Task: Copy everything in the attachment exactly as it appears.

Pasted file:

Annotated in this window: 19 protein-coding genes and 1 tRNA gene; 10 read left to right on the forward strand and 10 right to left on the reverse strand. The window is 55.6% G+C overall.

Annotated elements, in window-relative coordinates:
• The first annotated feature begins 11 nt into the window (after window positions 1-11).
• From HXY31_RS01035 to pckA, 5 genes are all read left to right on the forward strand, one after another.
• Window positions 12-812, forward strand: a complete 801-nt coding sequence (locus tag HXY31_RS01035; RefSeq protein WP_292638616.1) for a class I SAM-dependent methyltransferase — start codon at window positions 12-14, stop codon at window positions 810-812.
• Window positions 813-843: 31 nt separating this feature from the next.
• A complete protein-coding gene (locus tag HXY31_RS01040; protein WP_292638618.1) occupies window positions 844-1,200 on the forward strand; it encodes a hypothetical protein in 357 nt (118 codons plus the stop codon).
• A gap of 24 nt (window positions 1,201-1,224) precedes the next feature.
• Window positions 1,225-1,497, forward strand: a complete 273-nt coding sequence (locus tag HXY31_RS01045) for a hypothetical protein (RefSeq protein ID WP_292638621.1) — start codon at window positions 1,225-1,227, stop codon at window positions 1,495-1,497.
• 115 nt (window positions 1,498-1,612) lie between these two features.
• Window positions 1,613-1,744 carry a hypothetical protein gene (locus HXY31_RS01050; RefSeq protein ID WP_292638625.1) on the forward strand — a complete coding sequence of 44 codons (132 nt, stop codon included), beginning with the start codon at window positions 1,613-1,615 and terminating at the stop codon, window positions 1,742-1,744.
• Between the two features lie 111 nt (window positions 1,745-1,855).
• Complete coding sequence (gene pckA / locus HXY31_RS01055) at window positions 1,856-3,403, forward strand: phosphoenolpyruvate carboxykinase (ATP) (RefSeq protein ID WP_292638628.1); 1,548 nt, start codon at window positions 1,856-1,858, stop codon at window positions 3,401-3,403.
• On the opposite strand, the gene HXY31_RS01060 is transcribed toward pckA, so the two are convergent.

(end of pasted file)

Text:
Annotated in this window: 19 protein-coding genes and 1 tRNA gene; 10 read left to right on the forward strand and 10 right to left on the reverse strand. The window is 55.6% G+C overall.

Annotated elements, in window-relative coordinates:
• The first annotated feature begins 11 nt into the window (after window positions 1-11).
• From HXY31_RS01035 to pckA, 5 genes are all read left to right on the forward strand, one after another.
• Window positions 12-812, forward strand: a complete 801-nt coding sequence (locus tag HXY31_RS01035; RefSeq protein WP_292638616.1) for a class I SAM-dependent methyltransferase — start codon at window positions 12-14, stop codon at window positions 810-812.
• Window positions 813-843: 31 nt separating this feature from the next.
• A complete protein-coding gene (locus tag HXY31_RS01040; protein WP_292638618.1) occupies window positions 844-1,200 on the forward strand; it encodes a hypothetical protein in 357 nt (118 codons plus the stop codon).
• A gap of 24 nt (window positions 1,201-1,224) precedes the next feature.
• Window positions 1,225-1,497, forward strand: a complete 273-nt coding sequence (locus tag HXY31_RS01045) for a hypothetical protein (RefSeq protein ID WP_292638621.1) — start codon at window positions 1,225-1,227, stop codon at window positions 1,495-1,497.
• 115 nt (window positions 1,498-1,612) lie between these two features.
• Window positions 1,613-1,744 carry a hypothetical protein gene (locus HXY31_RS01050; RefSeq protein ID WP_292638625.1) on the forward strand — a complete coding sequence of 44 codons (132 nt, stop codon included), beginning with the start codon at window positions 1,613-1,615 and terminating at the stop codon, window positions 1,742-1,744.
• Between the two features lie 111 nt (window positions 1,745-1,855).
• Complete coding sequence (gene pckA / locus HXY31_RS01055) at window positions 1,856-3,403, forward strand: phosphoenolpyruvate carboxykinase (ATP) (RefSeq protein ID WP_292638628.1); 1,548 nt, start codon at window positions 1,856-1,858, stop codon at window positions 3,401-3,403.
• On the opposite strand, the gene HXY31_RS01060 is transcribed toward pckA, so the two are convergent.